A Vote of Confidence

Eau Claire City Council pledges $5 million to Confluence Project

Tom Giffey, photos by Nick Meyer

EAU CLAIRE SHOWS UP. During an Oct. 21 Eau Claire City Council public hearing on the Confluence Project, citizens packed the City Council Chamber (top) as well as an overflow room (lower left) and the City Hall lobby (lower right).
EAU CLAIRE SHOWS UP. During an Oct. 21 Eau Claire City Council public hearing on the Confluence Project, citizens packed the City Council Chamber (top) as well as an overflow room (lower left) and the City Hall lobby (lower right).

While the idea for the Confluence Project has been debated, promoted, altered, panned, and praised for more than a year and a half, it is has essentially remained just an idea. That changed Oct. 22 when the Eau Claire City Council voted 8-3 to pledge $5 million toward the $50 million performing arts center that is proposed as part of the public-private Confluence Project. Although it hinges on a laundry list of conditions being met – including funding from the state and private donors – the pledge is nonetheless the first step toward the city helping pay for the arts center.

“I think if folks in the community understood how great of a deal that is, I don’t think there’d be a question,” Councilman Andrew Werthmann said before the vote, noting that the $5 million would be paid for with new tax revenue generated by the project’s commercial component, a proposed mixed-use building worth an estimated $25 million.

Before the vote, the council debated the pledge for nearly two hours, a discussion that hinged largely on whether or not the pledge should be contingent on a referendum of city voters. Several council members, including Monica Lewis, argued that the public should have a chance to weigh in on the issue before the city decides to spend money. “If (voters) actually don’t want this, do we honestly want to move forward with this project?” Lewis asked.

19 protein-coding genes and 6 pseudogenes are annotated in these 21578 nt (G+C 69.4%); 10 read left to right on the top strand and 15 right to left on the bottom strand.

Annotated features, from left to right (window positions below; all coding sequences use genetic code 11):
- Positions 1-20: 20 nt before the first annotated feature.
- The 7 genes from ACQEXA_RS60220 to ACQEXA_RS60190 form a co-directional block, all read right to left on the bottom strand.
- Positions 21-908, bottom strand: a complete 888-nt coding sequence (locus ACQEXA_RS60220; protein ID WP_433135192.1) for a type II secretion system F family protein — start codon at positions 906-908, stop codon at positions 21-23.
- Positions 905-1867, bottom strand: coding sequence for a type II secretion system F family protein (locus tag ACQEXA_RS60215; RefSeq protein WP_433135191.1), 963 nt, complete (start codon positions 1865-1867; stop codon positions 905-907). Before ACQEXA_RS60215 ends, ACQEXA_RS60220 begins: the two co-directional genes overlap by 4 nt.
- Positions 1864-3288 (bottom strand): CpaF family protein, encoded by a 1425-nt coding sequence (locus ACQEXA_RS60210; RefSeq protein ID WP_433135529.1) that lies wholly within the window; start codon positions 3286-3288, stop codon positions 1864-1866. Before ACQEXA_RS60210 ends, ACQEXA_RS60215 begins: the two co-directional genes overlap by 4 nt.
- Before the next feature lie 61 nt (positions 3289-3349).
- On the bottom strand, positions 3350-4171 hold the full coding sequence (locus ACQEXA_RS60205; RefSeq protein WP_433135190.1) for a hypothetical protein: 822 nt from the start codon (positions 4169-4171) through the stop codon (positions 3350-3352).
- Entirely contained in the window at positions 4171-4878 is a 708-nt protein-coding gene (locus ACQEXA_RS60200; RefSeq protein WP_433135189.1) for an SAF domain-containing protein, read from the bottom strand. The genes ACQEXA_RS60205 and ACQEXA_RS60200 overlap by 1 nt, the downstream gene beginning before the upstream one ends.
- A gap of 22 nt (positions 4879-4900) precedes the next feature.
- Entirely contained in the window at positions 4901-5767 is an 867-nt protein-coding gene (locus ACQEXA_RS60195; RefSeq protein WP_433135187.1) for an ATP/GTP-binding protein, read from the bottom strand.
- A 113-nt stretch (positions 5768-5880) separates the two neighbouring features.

The majority of council members, however, said the council is elected to make such decisions on behalf of constituents, especially when it comes to complex issues like this one that would be hard to explain in a “yes” or “no” referendum question. “I’m not afraid to have a referendum,” said Councilwoman Kathy Mitchell. “But I am opposed to it because I do not think it is a reasonable way for us to get input from citizens.” An amendment by Lewis to make the pledge contingent on a referendum was voted down 7-4.

Councilman Dave Duax, who voted in favor of Lewis’ amendment but ultimately in favor of the pledge as well, said the resolution provides adequate financial protections for the city. “After all these years of talk about what to do downtown, this does provide us one opportunity to move ahead,” Duax said. Voting in favor of the pledge were council members Werthmann, Mitchell, Duax, Catherine Emmanuelle, David Klinkhammer, Eric Larsen, Michael Xiong, and Council President Kerry Kincaid. Those opposed were Lewis, Bob Von Haden, and David Strobel.

The roughly $80 million Confluence Project, unveiled last year, is a joint effort by UW-Eau Claire, the Eau Claire Regional Arts Council, and Commonweal Development to build a multi-stage performing arts venue and a mixed use building (which would include commercial space and a privately-operated dorm) on South Barstow Street. The city’s $5 million pledge would apply to the arts center; the city also will be asked to pay for roughly $5.9 million in infrastructure upgrades. Plans call for a $50 million arts center: $25 million would come from UWEC, $12 million from donors, $5 million each from the city and county, and $3 million from New Market Tax Credits. The city’s pledge is contingent on numerous conditions, including fundraising by other entities, the formation of a governance structure for the arts center, and the funding of a $2.5 million endowment to cover the center’s operations.

The previous evening, an overflow crowd attended a four-hour public hearing on the Confluence Project. Dozens of speakers – from college students to business leaders, from Grammy-winning musician Justin Vernon to Wisconsin poet laureate Max Garland – spoke about the Confluence, with the majority telling the council it should pledge funding toward the project.

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